I place a red rag on the steering wheel when I hook it up so I remember unplug before driving away.

IF you feel the batteries need a charge just idle the engine for a 5-10 minutes and fellow campers just think you are warming up the car....

I'd like to add solar on the 19' but am still try to come up with a configuration I like.

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Old 10-05-2014, 08:09 PM   #17
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We do a lot of camping in US National Parks. Most of them allow generators during specific times of the day. The few times we have needed to run our Honda 2000 generator, I couldn't even hear it running right next to our Escape over the sound of the huge loud generators in the land whale RVs running everywhere. Like Baglo, the times I have run it I have tried to carefully place it to make sure my neighbors won't be affected.

I recently bought an 80W portable solar panel that I hope will let us almost never need the Honda. But the reality is that in campgrounds that allow generators, the Hondas can rarely be heard unless you are standing right next to it as their sound is overwhelmed during generator hours.
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Old 10-05-2014, 08:25 PM   #18
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Originally Posted by thoer View Post
We do a lot of camping in US National Parks. Most of them allow generators during specific times of the day. The few times we have needed to run our Honda 2000 generator, I couldn't even hear it running right next to our Escape over the sound of the huge loud generators in the land whale RVs running everywhere. Like Baglo, the times I have run it I have tried to carefully place it to make sure my neighbors won't be affected.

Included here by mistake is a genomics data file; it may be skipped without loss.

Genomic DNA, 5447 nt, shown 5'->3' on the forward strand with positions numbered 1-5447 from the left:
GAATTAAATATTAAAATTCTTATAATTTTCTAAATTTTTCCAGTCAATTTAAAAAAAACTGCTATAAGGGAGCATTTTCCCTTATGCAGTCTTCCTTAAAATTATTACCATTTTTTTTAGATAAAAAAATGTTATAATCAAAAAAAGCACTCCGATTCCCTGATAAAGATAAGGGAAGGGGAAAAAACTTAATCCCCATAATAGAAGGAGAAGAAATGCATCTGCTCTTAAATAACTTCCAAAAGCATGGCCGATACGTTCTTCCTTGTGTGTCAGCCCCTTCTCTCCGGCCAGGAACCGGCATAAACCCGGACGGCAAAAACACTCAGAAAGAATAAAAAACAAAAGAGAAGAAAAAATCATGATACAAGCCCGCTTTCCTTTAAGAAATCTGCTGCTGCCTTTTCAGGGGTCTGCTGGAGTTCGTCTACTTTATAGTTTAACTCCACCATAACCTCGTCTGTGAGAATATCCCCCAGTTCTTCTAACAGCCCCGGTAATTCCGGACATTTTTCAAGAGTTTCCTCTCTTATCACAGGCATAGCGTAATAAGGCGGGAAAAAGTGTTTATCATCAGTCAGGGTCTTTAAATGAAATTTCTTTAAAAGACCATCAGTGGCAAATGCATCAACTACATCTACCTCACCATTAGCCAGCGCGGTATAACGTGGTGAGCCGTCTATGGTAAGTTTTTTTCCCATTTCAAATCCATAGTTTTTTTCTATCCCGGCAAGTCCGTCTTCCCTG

I recently bought an 80W portable solar panel that I hope will let us almost never need the Honda. But the reality is that in campgrounds that allow generators, the Hondas can rarely be heard unless you are standing right next to it as their sound is overwhelmed during generator hours.
Eric, that is exactly why we have invested so heavily in solar and batteries + extras. Our idea of camping is getting away from it all, not congregating with hundreds of others camping with their generators going, TVs blasting, heavy smoke from hundreds of their campfires, etc. One of our first outings in the 19' was like that at Pismo Beach in California; 400 campers jammed in a small space for Thanksgiving. It was really bad! We made some resolutions that we've kept to this day based on that experience. One of them is, No Generators". We also do not camp like "sardines in can", in tight, lined-up spaces and opt for more space in no hookup sites for a much more enjoyable camping experience.

Steve
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Old 10-05-2014, 08:34 PM   #19
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I have the Honda 2000i, while it's quiet, it's not quiet enough for us, especially when we had the hybrid trailer. I even tried running it inside the closed truck cap, better but still not good. I have not tried it when out with the Escape.

Went with a 160w panel on the Escape, just did 5 weeks in Wy and had no need for the generator, good thing as I didn't take it along. About 3 weeks in the middle of the trip were without hookups, we did however move to other parks or campgrounds a few times.

We're pretty conservative with our electric usage, we burned 25 amps (10%) a night when it got down to the high 20's and low 30's at night with the temp set to 57, it did warm up nicely during the day.

On non furnace nights we burned about 15 amps, the Trimetric showed 94% when we left for the day.

I believe we had just one day where the batteries did not recover to 100% on the trip.

Owning the generator as well as the solar, gives one the option to go quiet for days on end using the generator if or when necessary.

A word about the advertised db levels. I've found they only pertain to when the genny is on in low idle while running in eco mode, quiet goes out the door when the load jumps up.
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Old 10-05-2014, 08:52 PM   #20
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Twelve weeks on the road without hookups this year. I have a roof mounted 95 watt panel. I put the controller inside a cabinet because I don't even need to check it. Never at a loss for power. Generators, even the quiet ones, are a nuisance to yourself and others. The fact that you need to hide it is proof of that.